Find your balance

TRAVIS AIR FORCE BASE, Calif. – When I first found out about writing this article I figured I’d write about something I’ve been trying to achieve for some time and people talk about often: Work life balance.

I believe there are many people across the Air Force that are struggling to get their jobs done to the best of their abilities, give ample time and attention to their loved ones and take care of themselves.

Conveniently enough, I’m currently on temporary duty for the next month at Gunter Annex, Maxwell Air Force Base in Montgomery, Alabama, for the Chief Leadership Course. Today is day one and it’s 26 days until I get home to my family for the Fourth of July weekend. I’m not complaining though. We sign up to go places and do things, and in the grand scheme of things, a month is really nothing. So far, it seems like it’s going to be a pretty decent course, but yet another example of time spent away from my family. Time spent thinking about work, life balance.

Interestingly enough, our first guest speaker was Dr. Matthew Stafford, Air University Vice President of Academic Affairs. Among other things he conveniently spent part of his brief talking about work life balance and how he saw it as unachievable.

When most people (myself included) think about work life balance, we think of it as two categories. Work and life. But, Stafford put it a different way. He said that work is a part of life, so to strike a balance as two separate parts doesn’t make much sense. Work is part of life, so we need to approach it as a whole, and find out what makes us happy.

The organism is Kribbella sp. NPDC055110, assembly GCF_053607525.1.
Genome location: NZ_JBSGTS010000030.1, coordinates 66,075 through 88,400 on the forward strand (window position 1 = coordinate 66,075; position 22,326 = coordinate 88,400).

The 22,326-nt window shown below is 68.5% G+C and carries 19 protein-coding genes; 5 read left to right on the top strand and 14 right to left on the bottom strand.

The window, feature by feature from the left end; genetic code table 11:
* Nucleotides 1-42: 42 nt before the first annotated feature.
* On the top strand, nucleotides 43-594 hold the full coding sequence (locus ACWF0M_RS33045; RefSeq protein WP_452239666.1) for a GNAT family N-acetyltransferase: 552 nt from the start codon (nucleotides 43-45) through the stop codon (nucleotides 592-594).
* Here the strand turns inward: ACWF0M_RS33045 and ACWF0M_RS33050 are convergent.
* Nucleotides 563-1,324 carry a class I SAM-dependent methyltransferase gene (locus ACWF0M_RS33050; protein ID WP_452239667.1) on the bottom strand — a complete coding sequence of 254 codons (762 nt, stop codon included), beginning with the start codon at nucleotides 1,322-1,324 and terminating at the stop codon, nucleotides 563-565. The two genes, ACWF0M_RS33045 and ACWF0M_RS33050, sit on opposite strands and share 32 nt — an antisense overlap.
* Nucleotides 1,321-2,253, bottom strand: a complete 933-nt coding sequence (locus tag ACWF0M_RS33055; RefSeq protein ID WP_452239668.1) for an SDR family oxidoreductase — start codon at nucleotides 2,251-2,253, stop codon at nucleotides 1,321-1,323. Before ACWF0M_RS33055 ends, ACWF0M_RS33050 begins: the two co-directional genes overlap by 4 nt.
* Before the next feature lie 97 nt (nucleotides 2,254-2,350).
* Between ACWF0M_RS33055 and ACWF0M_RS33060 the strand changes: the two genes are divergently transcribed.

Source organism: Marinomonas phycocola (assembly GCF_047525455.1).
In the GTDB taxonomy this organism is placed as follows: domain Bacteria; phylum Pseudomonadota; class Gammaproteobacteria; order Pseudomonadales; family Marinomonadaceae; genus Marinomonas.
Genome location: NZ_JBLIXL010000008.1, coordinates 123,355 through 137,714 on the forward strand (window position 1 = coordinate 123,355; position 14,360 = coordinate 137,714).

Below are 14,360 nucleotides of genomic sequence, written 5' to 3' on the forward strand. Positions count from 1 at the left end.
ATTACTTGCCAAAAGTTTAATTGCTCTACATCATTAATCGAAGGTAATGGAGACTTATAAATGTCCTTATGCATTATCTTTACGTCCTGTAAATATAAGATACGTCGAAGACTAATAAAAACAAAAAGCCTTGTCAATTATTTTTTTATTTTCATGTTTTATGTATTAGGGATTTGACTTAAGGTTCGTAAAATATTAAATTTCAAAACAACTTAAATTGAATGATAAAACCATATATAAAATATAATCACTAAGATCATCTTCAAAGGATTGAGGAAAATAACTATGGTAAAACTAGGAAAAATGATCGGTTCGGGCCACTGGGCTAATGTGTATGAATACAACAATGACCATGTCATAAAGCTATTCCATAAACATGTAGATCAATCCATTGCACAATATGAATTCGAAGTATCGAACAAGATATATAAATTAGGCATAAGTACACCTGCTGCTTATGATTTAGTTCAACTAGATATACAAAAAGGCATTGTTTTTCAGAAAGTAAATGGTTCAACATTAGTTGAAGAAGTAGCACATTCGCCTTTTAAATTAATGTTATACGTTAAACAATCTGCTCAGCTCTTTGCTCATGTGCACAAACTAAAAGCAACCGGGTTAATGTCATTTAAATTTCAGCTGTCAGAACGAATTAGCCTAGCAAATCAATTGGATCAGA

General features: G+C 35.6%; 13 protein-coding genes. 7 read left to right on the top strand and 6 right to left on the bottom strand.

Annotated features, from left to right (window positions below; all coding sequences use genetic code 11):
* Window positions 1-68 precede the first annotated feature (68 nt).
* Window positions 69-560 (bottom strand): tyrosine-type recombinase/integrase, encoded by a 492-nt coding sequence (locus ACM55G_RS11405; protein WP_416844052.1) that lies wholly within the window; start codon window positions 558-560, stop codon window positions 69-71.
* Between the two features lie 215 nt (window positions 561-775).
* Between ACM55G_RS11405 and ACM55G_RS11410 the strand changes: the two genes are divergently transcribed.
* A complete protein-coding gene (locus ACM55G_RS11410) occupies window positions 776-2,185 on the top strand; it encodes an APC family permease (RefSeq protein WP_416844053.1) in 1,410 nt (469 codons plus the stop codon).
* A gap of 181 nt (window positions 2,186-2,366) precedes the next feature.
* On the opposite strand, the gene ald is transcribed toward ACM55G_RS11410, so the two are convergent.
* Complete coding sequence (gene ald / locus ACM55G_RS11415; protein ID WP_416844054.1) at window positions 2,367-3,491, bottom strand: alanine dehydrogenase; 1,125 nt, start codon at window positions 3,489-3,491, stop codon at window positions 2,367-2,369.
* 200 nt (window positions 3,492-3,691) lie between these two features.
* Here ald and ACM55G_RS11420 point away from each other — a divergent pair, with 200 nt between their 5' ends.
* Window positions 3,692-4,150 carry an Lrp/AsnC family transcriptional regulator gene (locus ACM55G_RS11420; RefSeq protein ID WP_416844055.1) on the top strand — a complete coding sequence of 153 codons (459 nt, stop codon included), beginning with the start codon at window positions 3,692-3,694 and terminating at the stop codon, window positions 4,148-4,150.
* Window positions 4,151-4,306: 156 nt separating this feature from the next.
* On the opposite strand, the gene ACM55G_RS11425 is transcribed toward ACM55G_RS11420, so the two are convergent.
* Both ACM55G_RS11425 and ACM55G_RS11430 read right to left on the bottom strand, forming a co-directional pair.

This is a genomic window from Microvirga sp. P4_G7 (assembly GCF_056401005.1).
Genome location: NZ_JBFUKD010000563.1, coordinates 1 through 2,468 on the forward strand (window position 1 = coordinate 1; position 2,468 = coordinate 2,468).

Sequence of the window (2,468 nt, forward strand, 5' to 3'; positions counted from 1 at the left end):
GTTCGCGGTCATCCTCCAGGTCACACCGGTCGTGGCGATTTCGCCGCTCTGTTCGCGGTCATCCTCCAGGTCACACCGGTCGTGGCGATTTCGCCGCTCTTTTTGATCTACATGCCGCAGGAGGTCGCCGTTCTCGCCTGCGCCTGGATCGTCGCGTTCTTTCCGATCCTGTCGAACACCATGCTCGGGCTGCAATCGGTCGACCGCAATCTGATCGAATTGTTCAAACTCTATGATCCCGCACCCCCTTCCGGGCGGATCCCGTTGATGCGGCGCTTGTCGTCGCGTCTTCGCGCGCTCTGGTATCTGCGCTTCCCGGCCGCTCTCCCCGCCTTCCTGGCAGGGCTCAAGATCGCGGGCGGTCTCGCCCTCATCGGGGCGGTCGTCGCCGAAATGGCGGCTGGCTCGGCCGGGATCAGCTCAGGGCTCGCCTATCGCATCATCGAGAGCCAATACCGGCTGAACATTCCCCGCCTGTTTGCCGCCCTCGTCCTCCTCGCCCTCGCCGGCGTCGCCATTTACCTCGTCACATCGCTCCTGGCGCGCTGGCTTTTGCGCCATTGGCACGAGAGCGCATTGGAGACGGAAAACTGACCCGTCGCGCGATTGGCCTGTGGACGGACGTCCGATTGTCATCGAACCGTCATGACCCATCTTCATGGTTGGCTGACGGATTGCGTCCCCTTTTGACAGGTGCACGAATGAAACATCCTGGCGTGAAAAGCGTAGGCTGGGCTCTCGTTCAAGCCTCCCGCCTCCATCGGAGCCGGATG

I’ve read more than a few articles on the subject and the course of action mentioned first and most often is to prioritize. If you want balance, you have to force yourself to edit yourself personally and professionally. Some people are happy with working 12 to 14 hours a day, and that’s just fine. Some of us would be much happier working nine to 10 hours, and spending time at home with the family, and that’s fine too.

Consider all the things that compete for your time and decide what to keep and what to discard. Focus on the things that are important to you and don’t do the extraneous stuff. It’s a discipline that doesn’t come too naturally to most of us. Many of us try to personally complete 100 percent of the tasks 100 percent of the time. That is just not possible.

There are a million balance suggestions that are just a Google search away. A work suggestion: We need to unplug. Leave the work cell turned off for a while, stop continually checking emails. A home suggestion: It’s OK to miss your kid’s baseball practice from time to time. We just need to get past the feeling of needing to be there 100 percent of the time for everyone else.

If you’re like me, this is a constant battle. With the current manning across the Air Force, there are far too many demands pulling us all in too many directions at work. Then we’ve got our home life to challenge us as well. We need to continue the search for balance. An Airman that’s not happy at home will not be happy at work, and an Airman that’s not happy at work will not be happy at home.